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Going behind battle lines in 'The American Civil War'

THE AMERICAN CIVIL WAR: A Military History, by John Keegan. Alfred A. Knopf, 396 pages, $35.

In February 1862, Gen. Ulysses S. Grant captured forts Henry and Donelson in Tennessee and won the Civil War.

It took almost three more years and tens of thousands of lives, but the capture of the two earthwork structures was key to all that came later, argues British historian John Keegan in "The American Civil War."

"Possession of the Tennessee River, if it were used correctly by the North, would give access to southern Tennessee, northern Alabama and the upper Mississippi, and lend support to operations down the Mississippi River itself," Keegan writes. "The capture of forts Henry and Donelson effectively marked the end of the opening stage of the Civil War in the West."

Surprised? I was. For many writers, and not just those with a sneaking admiration for various Confederate commanders, the Civil War is more of a close-run thing. You almost wonder how - or even if - the North won at all.

Keegan, author of such works as "A History of Warfare" (1993) and "The Mask of Command" (1987), is a big-

picture writer. He's more comfortable with the movements of armies and decisions by generals than with vignettes that romanticize people and places.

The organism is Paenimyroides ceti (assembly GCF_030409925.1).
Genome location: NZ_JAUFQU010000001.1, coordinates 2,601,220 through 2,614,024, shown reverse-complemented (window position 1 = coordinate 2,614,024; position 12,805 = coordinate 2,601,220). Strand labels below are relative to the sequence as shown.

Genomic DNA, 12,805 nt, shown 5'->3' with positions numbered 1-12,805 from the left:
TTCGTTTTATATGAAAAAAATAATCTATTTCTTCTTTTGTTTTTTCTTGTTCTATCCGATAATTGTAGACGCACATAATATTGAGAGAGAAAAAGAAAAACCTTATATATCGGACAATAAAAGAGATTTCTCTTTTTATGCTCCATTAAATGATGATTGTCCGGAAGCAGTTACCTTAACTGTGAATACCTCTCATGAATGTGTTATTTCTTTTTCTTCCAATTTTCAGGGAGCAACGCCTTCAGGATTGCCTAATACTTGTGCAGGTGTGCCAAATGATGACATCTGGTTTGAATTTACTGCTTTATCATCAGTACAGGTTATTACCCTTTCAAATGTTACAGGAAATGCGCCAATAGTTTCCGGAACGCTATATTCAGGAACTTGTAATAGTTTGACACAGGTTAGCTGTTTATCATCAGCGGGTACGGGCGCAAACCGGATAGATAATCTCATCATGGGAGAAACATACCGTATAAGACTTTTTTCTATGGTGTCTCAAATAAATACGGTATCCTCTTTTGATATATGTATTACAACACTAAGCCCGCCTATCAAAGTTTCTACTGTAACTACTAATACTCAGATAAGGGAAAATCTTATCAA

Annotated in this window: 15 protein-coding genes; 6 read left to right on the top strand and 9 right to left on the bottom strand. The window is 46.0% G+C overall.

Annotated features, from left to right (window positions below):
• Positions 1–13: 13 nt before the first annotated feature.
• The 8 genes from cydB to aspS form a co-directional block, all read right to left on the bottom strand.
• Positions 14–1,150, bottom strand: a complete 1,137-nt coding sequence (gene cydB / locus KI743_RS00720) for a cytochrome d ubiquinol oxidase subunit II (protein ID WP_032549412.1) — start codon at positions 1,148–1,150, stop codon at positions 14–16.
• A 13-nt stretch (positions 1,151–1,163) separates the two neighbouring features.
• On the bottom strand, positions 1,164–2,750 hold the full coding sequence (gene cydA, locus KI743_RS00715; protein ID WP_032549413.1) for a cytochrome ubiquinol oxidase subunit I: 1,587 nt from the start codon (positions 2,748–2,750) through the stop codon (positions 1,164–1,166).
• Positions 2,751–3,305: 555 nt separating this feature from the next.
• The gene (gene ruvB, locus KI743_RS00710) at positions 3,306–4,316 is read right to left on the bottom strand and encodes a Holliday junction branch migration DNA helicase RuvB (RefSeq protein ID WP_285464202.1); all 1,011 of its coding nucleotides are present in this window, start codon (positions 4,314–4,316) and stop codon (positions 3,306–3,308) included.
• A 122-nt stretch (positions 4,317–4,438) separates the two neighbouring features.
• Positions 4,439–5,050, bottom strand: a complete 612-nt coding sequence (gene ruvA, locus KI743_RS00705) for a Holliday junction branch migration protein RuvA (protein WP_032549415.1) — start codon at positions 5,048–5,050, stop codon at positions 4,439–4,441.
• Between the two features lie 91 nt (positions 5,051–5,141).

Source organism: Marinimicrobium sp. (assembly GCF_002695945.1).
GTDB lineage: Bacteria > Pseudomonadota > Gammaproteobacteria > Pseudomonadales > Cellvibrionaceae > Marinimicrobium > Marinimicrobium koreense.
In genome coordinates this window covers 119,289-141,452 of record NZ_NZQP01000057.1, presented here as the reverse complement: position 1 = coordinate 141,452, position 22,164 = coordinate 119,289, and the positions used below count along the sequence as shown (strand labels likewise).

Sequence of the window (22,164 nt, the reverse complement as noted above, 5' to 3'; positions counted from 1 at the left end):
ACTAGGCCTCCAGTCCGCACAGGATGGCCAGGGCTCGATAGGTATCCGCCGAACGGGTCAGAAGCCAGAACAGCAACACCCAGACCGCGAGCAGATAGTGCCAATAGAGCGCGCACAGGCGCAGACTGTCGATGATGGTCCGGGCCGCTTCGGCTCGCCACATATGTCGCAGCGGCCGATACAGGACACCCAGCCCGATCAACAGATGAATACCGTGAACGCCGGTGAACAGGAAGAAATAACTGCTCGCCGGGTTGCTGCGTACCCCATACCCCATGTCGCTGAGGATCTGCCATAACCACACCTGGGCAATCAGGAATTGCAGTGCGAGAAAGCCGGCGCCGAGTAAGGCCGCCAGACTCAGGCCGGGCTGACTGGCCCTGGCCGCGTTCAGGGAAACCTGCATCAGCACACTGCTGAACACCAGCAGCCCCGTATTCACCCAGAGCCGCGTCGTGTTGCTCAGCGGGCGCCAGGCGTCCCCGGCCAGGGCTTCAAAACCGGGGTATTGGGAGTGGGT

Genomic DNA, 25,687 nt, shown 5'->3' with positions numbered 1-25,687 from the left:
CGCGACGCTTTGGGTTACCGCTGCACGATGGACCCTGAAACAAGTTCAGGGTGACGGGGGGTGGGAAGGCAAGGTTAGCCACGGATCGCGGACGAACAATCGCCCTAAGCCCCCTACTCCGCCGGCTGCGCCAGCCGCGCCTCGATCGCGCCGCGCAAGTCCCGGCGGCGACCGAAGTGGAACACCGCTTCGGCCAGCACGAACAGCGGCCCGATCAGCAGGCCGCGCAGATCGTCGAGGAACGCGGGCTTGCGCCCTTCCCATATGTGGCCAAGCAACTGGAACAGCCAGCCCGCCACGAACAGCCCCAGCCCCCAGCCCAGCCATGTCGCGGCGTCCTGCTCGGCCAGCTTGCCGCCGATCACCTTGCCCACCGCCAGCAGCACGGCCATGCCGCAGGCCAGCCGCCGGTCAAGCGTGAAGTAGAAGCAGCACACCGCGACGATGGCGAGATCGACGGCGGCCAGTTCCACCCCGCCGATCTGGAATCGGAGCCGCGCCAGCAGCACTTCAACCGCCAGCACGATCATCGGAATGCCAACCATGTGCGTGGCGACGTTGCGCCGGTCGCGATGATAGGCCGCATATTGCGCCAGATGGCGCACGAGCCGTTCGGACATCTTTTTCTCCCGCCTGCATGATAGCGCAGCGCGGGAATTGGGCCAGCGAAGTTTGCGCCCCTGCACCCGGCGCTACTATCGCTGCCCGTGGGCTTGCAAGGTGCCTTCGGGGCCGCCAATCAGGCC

What this approach lacks in suspense, it makes up for in clarity and concision. Even buffs steeped in the subject will find value in Keegan's observations and conclusions, especially about the nature of battle.

For one thing, there were lots of them: 10,000 between 1861 and 1865. For another, they were often indecisive, chiefly because both sides lacked the cavalry and artillery that would have forced the issue. Finally, there was the question of terrain. Many of the bloodiest battles were fought in relatively confined areas marked by dense vegetation.

Grant's reputation has seen a revival in recent years, and Keegan is a partisan. He considers Grant "the greatest general of the war, one who would have excelled at any time in any army," followed by his friend and colleague William T. Sherman. He calls the Confederacy's Robert E. Lee "a gifted battle winner" whose defects included a lack of boldness, excessive sensitivity to the feelings of his subordinates and a failure to insist upon his own judgment.

And then there's this, presented early on without elaboration: "The armies of the Civil War were the worst tailored of any great conflict, and the effect was heightened by the almost universal abandonment of shaving."

If "The American Civil War" has a defect, it is the book's less-than-chronological, sometimes-jumbled narrative style. Before the Appomattox finale, a grab bag of chapters covers such subjects as black soldiers in the Union army, Walt Whitman and the quality of medical care, the war at sea and the obligatory "Could the South Have Survived?"

The one-volume approach is refreshing and, these days, unusual. Those who are looking for more can always find full-length treatments of the Iron Brigade, or Collis' Zouaves.

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